Judge Victor Valdivia is bitter that his metal band, Tire Iron, never succeeded. The fact that he's untalented shouldn't matter.
At fourteen, they made a pact to rock together forever. They meant it.
Anvil! is a documentary about a long-running heavy metal band struggling to earn recognition and respect while still slaving away at grueling day jobs and dud concerts. That description explains the film's narrative, but the film is so much more than that. Anyone expecting merely an extended episode of Behind the Music or a real-life This Is Spinal Tap will be surprised to discover one of the most powerful and enthralling documentaries ever made.
Facts of the Case
In Anvil!, director and former screenwriter Sacha Gervasi (The Terminal), who was a roadie for Anvil in the 1980s, follows guitarist/singer Steve "Lips" Kudlow and drummer Rob Reiner, the founding members of Anvil, as they attempt to keep the band going in the face of poorly attended, sloppily organized concerts, financial difficulties, and emotional upheavals. Gervasi examines the story of how a once-promising band has ended up all but forgotten and the effect that their struggles have on their friendship and their families.
Here's the trick to understanding Anvil!: it's only superficially a film about heavy metal. You don't have to care about metal, music, or even show business in general to find yourself affected by it. It's really a film about the importance of friends and family and how those bonds are tested by hardship and struggle. It's about having the determination to chase a dream even when others say that that dream may have already passed you by. It's about living as a decent, goodhearted human being no matter how many resentments and grudges you may rightfully hold. More than anything, it's maybe the most moving, hilarious, and exhilarating film of the year, all the more so because every last frame of it is real.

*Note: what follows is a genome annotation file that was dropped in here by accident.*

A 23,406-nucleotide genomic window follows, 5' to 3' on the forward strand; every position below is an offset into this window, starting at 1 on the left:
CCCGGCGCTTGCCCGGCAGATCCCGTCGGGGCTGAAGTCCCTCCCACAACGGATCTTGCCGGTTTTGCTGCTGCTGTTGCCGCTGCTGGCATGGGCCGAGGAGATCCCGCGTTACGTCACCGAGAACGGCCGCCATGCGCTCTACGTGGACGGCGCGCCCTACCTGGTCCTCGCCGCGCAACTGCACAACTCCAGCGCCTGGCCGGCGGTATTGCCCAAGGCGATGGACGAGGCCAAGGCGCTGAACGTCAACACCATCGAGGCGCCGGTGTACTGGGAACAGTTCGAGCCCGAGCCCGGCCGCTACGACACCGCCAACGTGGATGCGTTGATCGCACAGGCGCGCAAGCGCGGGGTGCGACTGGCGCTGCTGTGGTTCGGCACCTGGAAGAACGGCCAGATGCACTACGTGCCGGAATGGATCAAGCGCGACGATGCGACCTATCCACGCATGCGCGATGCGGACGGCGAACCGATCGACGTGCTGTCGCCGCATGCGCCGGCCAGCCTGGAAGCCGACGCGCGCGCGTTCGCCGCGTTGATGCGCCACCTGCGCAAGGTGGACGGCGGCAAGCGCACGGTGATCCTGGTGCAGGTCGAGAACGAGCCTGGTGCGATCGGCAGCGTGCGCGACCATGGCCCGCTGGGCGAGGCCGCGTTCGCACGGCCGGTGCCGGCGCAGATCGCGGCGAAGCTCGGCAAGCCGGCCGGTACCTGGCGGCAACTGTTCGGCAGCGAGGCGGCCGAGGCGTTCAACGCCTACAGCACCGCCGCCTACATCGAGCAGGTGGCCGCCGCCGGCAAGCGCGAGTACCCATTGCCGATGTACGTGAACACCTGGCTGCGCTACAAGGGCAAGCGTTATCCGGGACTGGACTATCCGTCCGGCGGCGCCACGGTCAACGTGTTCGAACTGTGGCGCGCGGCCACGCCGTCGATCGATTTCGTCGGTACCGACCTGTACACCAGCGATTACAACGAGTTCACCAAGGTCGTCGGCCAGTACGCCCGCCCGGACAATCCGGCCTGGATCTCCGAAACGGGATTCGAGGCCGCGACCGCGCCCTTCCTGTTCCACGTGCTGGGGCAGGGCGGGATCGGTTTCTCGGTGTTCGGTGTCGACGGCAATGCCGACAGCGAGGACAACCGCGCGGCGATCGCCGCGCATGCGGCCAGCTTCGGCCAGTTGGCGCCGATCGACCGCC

By now, the particulars of Anvil's story have become almost legendary. How Kudlow and Reiner formed Anvil in Toronto in the late '70s and created an unusual new metal sound that redefined the '70s hard rock sound of Grand Funk Railroad and Cactus into a sleeker and more intricate style. How their first three albums—Hard n' Heavy (1981), Metal On Metal (1982), and Forged In Fire (1983)—were released by a tiny independent Canadian label, selling modestly but attracting a rabidly devoted audience of metal fans. How some of those fans included Slash, Metallica's Lars Ulrich, Anthrax's Scott Ian, and Slayer's Tom Araya, musicians who would form hugely significant bands in their own right and who appear in this film to cite Anvil's influence. How in 1983, having performed concerts with hot metal acts like Bon Jovi, the Scorpions, and Whitesnake, Anvil was poised to crack the mainstream. How almost immediately afterwards, a series of misguided business and artistic decisions resulted in a string of poorly received albums that alienated Anvil's fanbase and ended their ascent just as it began.